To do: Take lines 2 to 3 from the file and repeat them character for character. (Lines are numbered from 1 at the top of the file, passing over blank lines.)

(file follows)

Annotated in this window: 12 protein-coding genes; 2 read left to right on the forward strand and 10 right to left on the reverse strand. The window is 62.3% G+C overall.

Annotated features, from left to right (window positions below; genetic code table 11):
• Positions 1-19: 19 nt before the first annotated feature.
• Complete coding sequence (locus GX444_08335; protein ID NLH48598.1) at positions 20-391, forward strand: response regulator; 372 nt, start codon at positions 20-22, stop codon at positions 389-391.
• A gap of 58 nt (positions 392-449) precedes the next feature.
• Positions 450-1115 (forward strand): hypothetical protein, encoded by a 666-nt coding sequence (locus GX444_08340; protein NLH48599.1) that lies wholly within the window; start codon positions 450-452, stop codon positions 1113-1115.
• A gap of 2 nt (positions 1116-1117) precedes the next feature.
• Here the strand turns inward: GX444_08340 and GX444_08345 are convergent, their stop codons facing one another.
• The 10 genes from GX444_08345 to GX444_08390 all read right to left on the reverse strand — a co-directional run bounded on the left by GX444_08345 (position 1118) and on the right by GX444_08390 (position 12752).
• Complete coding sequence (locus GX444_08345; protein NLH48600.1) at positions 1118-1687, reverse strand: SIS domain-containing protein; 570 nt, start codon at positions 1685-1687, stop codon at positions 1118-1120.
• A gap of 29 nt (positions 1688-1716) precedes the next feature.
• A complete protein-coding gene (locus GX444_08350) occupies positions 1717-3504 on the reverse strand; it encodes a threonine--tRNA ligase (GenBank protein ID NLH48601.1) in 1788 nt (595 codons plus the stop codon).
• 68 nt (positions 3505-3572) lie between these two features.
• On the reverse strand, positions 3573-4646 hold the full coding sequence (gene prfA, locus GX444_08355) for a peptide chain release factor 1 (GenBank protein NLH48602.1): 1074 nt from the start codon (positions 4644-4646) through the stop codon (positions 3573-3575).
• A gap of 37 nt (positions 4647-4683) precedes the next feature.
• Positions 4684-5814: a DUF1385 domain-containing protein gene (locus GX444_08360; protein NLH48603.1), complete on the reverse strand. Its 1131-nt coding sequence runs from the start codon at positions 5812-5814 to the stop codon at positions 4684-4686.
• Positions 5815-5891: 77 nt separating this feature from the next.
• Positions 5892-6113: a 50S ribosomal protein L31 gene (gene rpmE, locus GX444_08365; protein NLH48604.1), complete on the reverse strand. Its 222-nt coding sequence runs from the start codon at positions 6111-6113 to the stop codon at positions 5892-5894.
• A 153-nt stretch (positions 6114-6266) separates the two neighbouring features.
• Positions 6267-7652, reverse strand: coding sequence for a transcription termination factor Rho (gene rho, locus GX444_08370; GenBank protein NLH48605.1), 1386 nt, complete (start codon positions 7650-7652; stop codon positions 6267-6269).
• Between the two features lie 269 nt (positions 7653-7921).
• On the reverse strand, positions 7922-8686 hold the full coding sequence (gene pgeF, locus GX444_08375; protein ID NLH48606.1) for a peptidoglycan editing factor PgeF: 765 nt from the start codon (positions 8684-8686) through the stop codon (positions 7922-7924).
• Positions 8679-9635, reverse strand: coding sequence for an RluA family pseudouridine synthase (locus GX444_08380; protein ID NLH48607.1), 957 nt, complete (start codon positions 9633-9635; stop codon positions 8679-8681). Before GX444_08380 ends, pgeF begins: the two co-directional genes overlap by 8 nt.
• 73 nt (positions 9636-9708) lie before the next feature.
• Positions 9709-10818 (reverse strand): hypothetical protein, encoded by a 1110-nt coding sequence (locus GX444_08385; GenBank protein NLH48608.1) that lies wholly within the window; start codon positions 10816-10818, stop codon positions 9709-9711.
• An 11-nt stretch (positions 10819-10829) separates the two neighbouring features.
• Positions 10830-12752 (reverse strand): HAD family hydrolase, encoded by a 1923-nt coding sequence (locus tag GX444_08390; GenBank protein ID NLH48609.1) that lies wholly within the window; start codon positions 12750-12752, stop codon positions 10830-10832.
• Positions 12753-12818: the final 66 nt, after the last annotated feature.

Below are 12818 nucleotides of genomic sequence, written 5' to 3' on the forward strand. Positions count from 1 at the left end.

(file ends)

Annotated features, from left to right (window positions below; genetic code table 11):
• Positions 1-19: 19 nt before the first annotated feature.